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Development of novel antimiRzymes for targeted inhibition of miR-21 expression in solid cancer cells

Larcher, L.M., Wang, T. and Veedu, R.N. (2019) Development of novel antimiRzymes for targeted inhibition of miR-21 expression in solid cancer cells. Molecules, 24 (13). p. 2489.

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Abstract

MicroRNAs (miRNAs) are short non-coding RNAs that are involved in the regulation of gene expression. Previous reports showed an over-expression of miRNA-21 (miR-21) in various cancer cells, and its up-regulation is closely related to cancer initiation, proliferation and metastasis. In this work, we envisioned the development of novel antimiRzymes (anti-miRNA-DNAzyme) that are capable of selectively targeting and cleaving miR-21 and inhibit its expression in cancer cells using the DNAzyme technique. For this purpose, we have designed different antimiRzyme candidates by systematically targeting different regions of miR-21. Our results demonstrated that RNV541, a potential arm-loop-arm type antimiRzyme, was very efficient (90%) to suppress miR-21 expression in U87MG malignant glioblastoma cell line at 200 nM concentration. In addition, RNV541 also inhibited miR-21 expression (50%) in MDA-MB-231 breast cancer cell line. For targeted delivery, we conjugated RNV541 with a transferrin receptor (TfR) targeting aptamer for TfR-mediated cancer cell delivery. As expected, the developed chimeric structure efficiently delivered the antimiRzyme RNV541 into TfR positive glioblastoma cells. TfR aptamer-RNV541 chimeric construct showed 52% inhibition of miR-21 expression in U87MG glioblastoma cells at 2000 nM concentration, without using any transfection reagents, making it a highly desirable strategy to tackle miR-21 over-expressed malignant cancers. Although these are in vitro based observations, based on our results, we firmly believe that our findings could be beneficial towards the development of targeted cancer therapeutics where conventional therapies face several challenges.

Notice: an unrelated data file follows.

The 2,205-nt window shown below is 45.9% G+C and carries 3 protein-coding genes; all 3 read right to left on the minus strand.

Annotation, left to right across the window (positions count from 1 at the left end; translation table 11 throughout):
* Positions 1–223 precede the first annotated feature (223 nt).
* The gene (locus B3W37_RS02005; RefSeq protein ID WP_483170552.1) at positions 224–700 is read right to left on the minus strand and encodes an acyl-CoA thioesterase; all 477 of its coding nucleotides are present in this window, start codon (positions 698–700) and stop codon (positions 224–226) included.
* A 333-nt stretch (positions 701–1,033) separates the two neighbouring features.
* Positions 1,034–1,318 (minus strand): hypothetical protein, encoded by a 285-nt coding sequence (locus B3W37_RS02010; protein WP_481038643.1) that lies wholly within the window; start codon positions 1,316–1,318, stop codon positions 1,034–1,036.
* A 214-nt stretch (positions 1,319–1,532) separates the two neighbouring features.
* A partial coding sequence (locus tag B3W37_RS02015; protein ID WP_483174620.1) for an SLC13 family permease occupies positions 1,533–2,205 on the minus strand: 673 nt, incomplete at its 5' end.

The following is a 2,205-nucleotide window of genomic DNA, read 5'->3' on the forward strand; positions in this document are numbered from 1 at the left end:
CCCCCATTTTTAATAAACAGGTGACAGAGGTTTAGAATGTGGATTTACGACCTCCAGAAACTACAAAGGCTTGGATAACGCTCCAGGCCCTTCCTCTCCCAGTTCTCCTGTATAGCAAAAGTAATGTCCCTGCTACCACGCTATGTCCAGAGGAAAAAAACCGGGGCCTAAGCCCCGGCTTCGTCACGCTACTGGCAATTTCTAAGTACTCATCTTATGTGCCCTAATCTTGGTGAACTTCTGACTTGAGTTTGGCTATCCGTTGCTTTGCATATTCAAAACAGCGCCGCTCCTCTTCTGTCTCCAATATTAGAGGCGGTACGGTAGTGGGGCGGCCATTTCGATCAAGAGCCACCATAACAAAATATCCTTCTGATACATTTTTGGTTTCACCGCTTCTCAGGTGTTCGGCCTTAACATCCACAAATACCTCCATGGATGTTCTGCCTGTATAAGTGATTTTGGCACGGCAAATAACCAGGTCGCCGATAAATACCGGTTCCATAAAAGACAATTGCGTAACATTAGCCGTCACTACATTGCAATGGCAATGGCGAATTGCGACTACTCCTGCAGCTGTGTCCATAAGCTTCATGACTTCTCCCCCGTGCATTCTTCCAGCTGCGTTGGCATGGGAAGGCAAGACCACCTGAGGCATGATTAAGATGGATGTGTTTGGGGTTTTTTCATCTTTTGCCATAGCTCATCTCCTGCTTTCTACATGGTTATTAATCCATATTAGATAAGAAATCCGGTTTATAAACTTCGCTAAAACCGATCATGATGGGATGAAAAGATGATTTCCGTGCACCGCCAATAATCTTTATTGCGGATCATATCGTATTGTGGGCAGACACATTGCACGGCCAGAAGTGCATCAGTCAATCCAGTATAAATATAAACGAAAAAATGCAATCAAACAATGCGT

Item Type: Journal Article
Murdoch Affiliation: Centre for Molecular Medicine and Innovative Therapeutics (CMMIT)
Publisher: MDPI
Copyright: © 2019 by the authors. Licensee MDPI, Basel, Switzerland.
URI: http://researchrepository.murdoch.edu.au/id/eprint/49421
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